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He can look after himself


R (Shoaib) v LB Newham [2009] All ER (D) 198 (Jun) [only available as an All ER note as yet] was a Judicial Review of a decision to terminate s.21 National Assistance Act support to Mr Shoaib.

Mr Shoaib had claimed asylum in 2004. His claim had been rejected in 2006 and with it NASS support (as it was then). A fresg asylum claim was made and Newham decided to provide s.21 support. Mr Shoaib suffered from epilepsy. His support was reviewed on a number of occasions. On the last occasion, the social worker, who had not had details of Mr Shoaib’s medical condition provided to him, decided that Mr Shoaib ‘was able to look after himself’ and therefore not in need of s.21 support.

Mr Shoaib sought judicial review on grounds that:
1. the social worker had misdirected himself in law by limiting the definition of care and attention.
2. further investigation should have been carried out into Mr Shoaib’s medical condition. The effect on the frequency, severity and impact of his epilepsy should support be refused had not been properly taken into account.

1. The social worker had not misdirected himself but applied the correct test, i.e. whether the person concerned needed things to be done for him which he could/should not be able to do for himself. There was ample material to indicate the claimant could look after himself.
2. The claimant’s medical condition was not at the serious end of the spectrum and would not have warranted s.21 support even if it had been fully brought to the social worker’s attention.

Claim dismissed.

Giles Peaker is a solicitor and partner in the Housing and Public Law team at Anthony Gold Solicitors in South London. You can find him on Linkedin and on Twitter. Known as NL round these parts.


  1. Banjo Moomintoog

    At various stages it was argued by Newham Legal/their counsel that:
    1. In order to qualify for s21 Mr Shoaib would have to demonstrate a need of community care services (other than accommodation).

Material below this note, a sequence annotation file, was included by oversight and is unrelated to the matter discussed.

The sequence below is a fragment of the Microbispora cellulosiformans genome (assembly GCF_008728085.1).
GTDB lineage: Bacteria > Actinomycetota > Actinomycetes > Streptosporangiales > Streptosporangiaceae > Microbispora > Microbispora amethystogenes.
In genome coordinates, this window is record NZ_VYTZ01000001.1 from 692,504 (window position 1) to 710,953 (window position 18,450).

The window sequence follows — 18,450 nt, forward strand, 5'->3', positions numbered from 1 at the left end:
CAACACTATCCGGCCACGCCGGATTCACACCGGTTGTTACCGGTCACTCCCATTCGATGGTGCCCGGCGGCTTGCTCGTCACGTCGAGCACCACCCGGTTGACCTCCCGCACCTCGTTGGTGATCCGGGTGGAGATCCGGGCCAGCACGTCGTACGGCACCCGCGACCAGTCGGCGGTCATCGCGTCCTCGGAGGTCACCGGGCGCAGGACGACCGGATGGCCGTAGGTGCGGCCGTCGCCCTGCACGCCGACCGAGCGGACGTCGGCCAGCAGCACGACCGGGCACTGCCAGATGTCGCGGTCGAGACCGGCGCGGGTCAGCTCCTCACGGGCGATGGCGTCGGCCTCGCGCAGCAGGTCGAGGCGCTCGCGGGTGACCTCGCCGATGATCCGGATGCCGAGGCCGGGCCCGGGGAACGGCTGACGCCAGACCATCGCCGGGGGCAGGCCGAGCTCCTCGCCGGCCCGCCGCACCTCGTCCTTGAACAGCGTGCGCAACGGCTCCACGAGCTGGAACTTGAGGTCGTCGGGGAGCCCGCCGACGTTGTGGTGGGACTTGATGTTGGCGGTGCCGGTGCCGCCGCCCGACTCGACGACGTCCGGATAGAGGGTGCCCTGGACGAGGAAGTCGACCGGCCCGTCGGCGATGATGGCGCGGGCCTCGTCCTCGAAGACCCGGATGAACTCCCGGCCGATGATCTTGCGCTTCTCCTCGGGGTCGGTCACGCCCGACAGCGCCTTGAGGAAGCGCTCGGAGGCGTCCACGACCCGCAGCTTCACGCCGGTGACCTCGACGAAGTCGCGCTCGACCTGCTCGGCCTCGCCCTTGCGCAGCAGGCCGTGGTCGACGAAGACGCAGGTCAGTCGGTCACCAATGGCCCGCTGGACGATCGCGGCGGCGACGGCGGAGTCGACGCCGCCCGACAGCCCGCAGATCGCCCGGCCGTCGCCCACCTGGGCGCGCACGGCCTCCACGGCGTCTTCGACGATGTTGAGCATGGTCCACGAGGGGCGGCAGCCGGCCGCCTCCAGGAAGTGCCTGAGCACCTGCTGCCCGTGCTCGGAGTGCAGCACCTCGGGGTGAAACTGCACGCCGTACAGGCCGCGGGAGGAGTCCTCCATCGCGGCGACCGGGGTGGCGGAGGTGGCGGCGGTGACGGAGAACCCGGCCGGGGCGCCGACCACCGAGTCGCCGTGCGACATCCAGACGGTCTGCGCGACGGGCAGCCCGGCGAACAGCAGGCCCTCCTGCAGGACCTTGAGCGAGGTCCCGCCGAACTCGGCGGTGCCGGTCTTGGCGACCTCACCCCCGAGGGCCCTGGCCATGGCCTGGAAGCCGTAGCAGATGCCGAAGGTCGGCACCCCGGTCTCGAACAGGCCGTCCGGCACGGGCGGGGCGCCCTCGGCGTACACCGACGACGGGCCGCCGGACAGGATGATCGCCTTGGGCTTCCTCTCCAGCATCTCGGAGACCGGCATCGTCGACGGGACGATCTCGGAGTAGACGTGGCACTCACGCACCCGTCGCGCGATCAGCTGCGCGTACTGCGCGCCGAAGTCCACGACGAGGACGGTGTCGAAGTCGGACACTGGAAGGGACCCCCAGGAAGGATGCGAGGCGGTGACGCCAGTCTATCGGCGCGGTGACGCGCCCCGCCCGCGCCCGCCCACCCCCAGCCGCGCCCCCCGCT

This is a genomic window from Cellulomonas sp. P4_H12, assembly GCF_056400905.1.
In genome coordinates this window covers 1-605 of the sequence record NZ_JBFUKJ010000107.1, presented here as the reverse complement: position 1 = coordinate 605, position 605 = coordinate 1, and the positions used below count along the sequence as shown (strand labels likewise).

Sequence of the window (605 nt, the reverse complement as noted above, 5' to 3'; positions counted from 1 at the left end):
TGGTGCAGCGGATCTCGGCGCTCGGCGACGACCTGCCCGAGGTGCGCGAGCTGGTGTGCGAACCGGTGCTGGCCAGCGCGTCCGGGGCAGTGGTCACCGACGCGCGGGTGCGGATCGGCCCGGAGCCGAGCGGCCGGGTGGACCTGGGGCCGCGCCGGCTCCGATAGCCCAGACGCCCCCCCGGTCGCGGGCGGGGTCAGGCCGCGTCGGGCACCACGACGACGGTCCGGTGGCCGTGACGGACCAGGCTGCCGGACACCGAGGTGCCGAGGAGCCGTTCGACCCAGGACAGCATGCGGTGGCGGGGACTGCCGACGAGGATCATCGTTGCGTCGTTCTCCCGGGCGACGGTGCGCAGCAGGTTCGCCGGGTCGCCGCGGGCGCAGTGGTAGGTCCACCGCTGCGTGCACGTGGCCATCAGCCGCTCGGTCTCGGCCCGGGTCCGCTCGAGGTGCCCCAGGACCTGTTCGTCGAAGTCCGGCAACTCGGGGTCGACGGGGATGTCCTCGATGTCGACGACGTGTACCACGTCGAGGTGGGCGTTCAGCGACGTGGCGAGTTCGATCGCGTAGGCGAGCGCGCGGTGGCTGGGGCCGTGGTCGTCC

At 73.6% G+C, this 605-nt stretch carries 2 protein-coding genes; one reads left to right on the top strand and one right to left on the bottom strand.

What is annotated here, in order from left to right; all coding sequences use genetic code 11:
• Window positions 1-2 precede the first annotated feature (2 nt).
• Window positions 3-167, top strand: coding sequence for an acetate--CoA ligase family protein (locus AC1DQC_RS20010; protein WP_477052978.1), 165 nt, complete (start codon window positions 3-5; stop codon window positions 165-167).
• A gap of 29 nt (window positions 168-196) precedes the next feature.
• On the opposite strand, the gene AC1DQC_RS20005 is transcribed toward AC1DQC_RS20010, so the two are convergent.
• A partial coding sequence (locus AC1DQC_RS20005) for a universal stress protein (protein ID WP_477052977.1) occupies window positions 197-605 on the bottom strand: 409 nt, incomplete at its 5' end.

2. That supervision and monitoring could never amount to “looking after”, alternatively that they could only do so if they were necessary because of mental illness (eg schizophrenia – remember Mr Wahid?)

    Judge held that supervision and monitoring could amount to looking after in an appropriate case, even if they arose because of a physical condition such as epilepsy. However he was satisfied the social worker (as opposed to the council’s legal advisors) had applied a suitably wide interpretation to words “looking after”. The assessment found correctly there was no such need in this case.

  2. J

    Proposition (1) is probably correct though certainly insofar as it stresses that an accomodation need itself cannot give rise to the s.21 duty. See R (M) v Hammersmith & Fulham [2008] UKHL 52 – noted by us here:

    (2) Seems a bit more dicey. What authorities did the LA rely on?

  3. Banjo Moomintoog

    Re proposition (2) the authority relied on was … Newham the local authority. Could you ask for more? Such nonsense was not even argued in Slough (see para 31)

    Prop. (1) is also wrong. What a s21 applicant must show is a need for care and attention (now ‘looking after’) which would be unavailable otherwise than by the provision of s21 accommodation. Two important points to note:
    (a) the care and attention could be provided by a friend or relative instead of social services. In Mr Wahid’s case it was accepted he was receiving care and attention from his wife (see [2003] HLR 2 at para 33). The reason his claim failed was because he did not have a further unmet needing requiring him to be rehoused.
    (b) Far less is ‘care and attention’ restricted to the list of community care services as listed at s46(3) NHSCCA 1990 – it’s looking after in the Hale sense (Slough para 33).

    These are important because I fear Newham are not the only authority to misunderstand them.

  4. NL

    Thanks Banjo,

    Interesting and useful points. I dearly wish we had a full transcript of this one (hint) as the All ER report is cursory at best and we have found the reports to have errors in them in the past.


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